Compass Parts Identified

Compass Parts Identified

Parts of a Compass

Let’s begin with naming the parts of the compass—this will make it all much easier to understand as we go along. If you refer to the photo above, you can see these parts illustrated.

  • First, there is the base plate. This is the support for the compass, and also part of the tool for more advanced operations such as orienting oneself to a map.
  • Printed on the base plate and pointing off the edge is the direction-of-travel arrow.
  • Next, the most important part, the compass housing which contains the magnetic needle.
  • Around the outer edge of the compass housing is the dial, which rotates to align oneself to the desired direction.
  • Inside, printed on the bottom of the housing, is the orienting arrow.

How a Compass Works

The magic is in the magnetic end of the compass needle. By tradition, it is always painted red. This red end is magnetized, and will always point to magnetic north, with one caveat: it can be fooled by nearby large metal (iron or steel) objects, such as cars or filing cabinets. But at a reasonable distance away from these things, it will swing true again.

Avoiding Direction-of-Travel Errors

A common mistake many beginners make is to think that the magnetic needle must be lined up with the “north” indicator on the dial and the direction of travel arrow and the orienting arrow. This is not true, unless you actually want to travel to the north.

What needs to happen instead, is to decide your direction of travel, and rotate the dial without turning the base plate in your hand, so that the compass point you've chosen lines up with the direction of travel arrow on the base plate.

Now, again without turning the compass in your hand, rotate yourself until the orienting arrow lines up under the red end of the magnetic needle. You are now facing your desired direction. Remember--the direction of travel arrow must always point away from you to the front. It should never point at you--unless you are planning to walk backwards--not recommended. ;-)

Direction of Travel Arrow Properly Aligned

Note needle points north, not always your direction of travel.

Note needle points north, not always your direction of travel.

How to Use the Direction-Of-Travel Arrow

At this point, that red end of the needle will be pointing somewhere away from where you want to go, either right at you (indicating behind you) or off to one side or the other. This can be ignored. Simply keep holding the compass steady and in the same relative position to yourself, and you will be heading the way you wish to go.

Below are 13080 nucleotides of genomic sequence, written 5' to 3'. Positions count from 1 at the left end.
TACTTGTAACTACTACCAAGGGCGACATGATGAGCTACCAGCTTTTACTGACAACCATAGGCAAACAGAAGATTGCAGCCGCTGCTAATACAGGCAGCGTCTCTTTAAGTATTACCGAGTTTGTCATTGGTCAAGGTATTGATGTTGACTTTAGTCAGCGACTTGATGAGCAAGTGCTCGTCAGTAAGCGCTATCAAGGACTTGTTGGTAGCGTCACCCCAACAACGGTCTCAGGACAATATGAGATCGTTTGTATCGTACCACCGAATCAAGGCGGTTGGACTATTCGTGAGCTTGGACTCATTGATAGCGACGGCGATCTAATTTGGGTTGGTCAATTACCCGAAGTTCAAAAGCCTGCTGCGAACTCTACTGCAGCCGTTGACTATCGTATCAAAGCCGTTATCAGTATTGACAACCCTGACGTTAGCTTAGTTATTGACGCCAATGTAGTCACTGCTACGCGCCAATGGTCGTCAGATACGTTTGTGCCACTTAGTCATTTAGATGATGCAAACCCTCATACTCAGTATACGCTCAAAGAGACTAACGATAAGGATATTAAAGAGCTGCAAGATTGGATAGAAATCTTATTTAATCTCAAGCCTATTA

As long as you hold the compass pointing true to your forward direction, and maintain the orienting arrow under the red end of the magnetic needle, you will be on course.

Here is a fun, short exercise to illustrate that point. It is called triangulation. Triangulation is very useful in many ways, one of which being how various seismograph stations determine the epicenter of any earthquake.

This little exercise is triangulation at its most basic, reduced to an educational game you can play with the kids. Little do they realize they will be tricked into doing (gasp! math!) in their heads in order to play. (Don’t spoil the fun by telling them it’s educational!)

A Basic Compass Walk

Ready? Ok. Compass in hand. Pick any bearing at random between 0 and 120 degrees. Set your chosen heading on the direction of travel arrow, as explained above. Drop some kind of marker between your feet. Now, pace off a pre-determined number of steps (let’s say 40 for purposes of illustration), and walk your chosen bearing for that number of steps. Stop.

Add 120 to the number of your original bearing. Set the new heading and turn to face that direction. Walk the exact same number of paces as before. Stop.

Again add 120 to the previous number (your second bearing). Set this new bearing, and walk again the same exact number of steps. Stop. Look down. If you did it right, you should find yourself within at least a shoe’s length of your starting marker.

Starting-Finishing Marker

Done correctly, you should end up back at the starting marker.

Done correctly, you should end up back at the starting marker.

Setting the First Bearing

Note the start bearing my grandson chose was 52 degrees.  You can see where this lines up with the direction of travel arrow.

Note the start bearing my grandson chose was 52 degrees. You can see where this lines up with the direction of travel arrow.

1st Bearing Destination = 2nd Leg Bearing Set

After walking his chosen number of steps, he stops, and re-sets a new bearing. 52 degrees + 120 degrees = new heading at 172 degrees.